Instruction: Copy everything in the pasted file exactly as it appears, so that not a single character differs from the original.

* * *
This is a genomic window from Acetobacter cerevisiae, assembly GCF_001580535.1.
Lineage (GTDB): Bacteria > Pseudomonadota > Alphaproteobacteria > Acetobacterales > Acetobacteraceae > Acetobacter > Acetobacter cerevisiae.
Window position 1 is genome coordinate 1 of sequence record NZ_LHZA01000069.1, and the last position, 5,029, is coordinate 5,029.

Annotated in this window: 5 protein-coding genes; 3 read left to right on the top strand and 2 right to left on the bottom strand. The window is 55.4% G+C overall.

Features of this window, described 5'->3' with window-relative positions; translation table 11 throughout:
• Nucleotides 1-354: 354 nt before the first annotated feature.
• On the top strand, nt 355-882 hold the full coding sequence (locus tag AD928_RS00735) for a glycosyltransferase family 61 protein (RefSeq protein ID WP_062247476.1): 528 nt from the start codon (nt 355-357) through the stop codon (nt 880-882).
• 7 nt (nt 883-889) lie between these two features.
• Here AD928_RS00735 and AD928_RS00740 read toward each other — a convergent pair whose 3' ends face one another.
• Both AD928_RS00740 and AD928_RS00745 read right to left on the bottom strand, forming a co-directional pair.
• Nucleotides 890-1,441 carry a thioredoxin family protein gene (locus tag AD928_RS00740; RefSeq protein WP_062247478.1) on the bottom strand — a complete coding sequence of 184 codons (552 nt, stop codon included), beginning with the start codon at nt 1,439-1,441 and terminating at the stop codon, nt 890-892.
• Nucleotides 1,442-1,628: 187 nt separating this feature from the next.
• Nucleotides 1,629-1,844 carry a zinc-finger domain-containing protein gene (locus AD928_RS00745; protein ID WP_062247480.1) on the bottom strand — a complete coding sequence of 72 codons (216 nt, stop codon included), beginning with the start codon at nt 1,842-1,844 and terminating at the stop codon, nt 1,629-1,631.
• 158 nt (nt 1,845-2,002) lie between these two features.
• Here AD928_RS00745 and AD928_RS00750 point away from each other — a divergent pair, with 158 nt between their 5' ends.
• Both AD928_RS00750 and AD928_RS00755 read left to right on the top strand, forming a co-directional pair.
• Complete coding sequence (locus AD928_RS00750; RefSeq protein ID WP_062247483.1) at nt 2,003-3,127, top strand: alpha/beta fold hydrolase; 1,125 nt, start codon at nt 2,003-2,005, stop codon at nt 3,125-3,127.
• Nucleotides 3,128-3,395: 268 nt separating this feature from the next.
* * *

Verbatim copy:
This is a genomic window from Acetobacter cerevisiae, assembly GCF_001580535.1.
Lineage (GTDB): Bacteria > Pseudomonadota > Alphaproteobacteria > Acetobacterales > Acetobacteraceae > Acetobacter > Acetobacter cerevisiae.
Window position 1 is genome coordinate 1 of sequence record NZ_LHZA01000069.1, and the last position, 5,029, is coordinate 5,029.

Annotated in this window: 5 protein-coding genes; 3 read left to right on the top strand and 2 right to left on the bottom strand. The window is 55.4% G+C overall.

Features of this window, described 5'->3' with window-relative positions; translation table 11 throughout:
• Nucleotides 1-354: 354 nt before the first annotated feature.
• On the top strand, nt 355-882 hold the full coding sequence (locus tag AD928_RS00735) for a glycosyltransferase family 61 protein (RefSeq protein ID WP_062247476.1): 528 nt from the start codon (nt 355-357) through the stop codon (nt 880-882).
• 7 nt (nt 883-889) lie between these two features.
• Here AD928_RS00735 and AD928_RS00740 read toward each other — a convergent pair whose 3' ends face one another.
• Both AD928_RS00740 and AD928_RS00745 read right to left on the bottom strand, forming a co-directional pair.
• Nucleotides 890-1,441 carry a thioredoxin family protein gene (locus tag AD928_RS00740; RefSeq protein WP_062247478.1) on the bottom strand — a complete coding sequence of 184 codons (552 nt, stop codon included), beginning with the start codon at nt 1,439-1,441 and terminating at the stop codon, nt 890-892.
• Nucleotides 1,442-1,628: 187 nt separating this feature from the next.
• Nucleotides 1,629-1,844 carry a zinc-finger domain-containing protein gene (locus AD928_RS00745; protein ID WP_062247480.1) on the bottom strand — a complete coding sequence of 72 codons (216 nt, stop codon included), beginning with the start codon at nt 1,842-1,844 and terminating at the stop codon, nt 1,629-1,631.
• 158 nt (nt 1,845-2,002) lie between these two features.
• Here AD928_RS00745 and AD928_RS00750 point away from each other — a divergent pair, with 158 nt between their 5' ends.
• Both AD928_RS00750 and AD928_RS00755 read left to right on the top strand, forming a co-directional pair.
• Complete coding sequence (locus AD928_RS00750; RefSeq protein ID WP_062247483.1) at nt 2,003-3,127, top strand: alpha/beta fold hydrolase; 1,125 nt, start codon at nt 2,003-2,005, stop codon at nt 3,125-3,127.
• Nucleotides 3,128-3,395: 268 nt separating this feature from the next.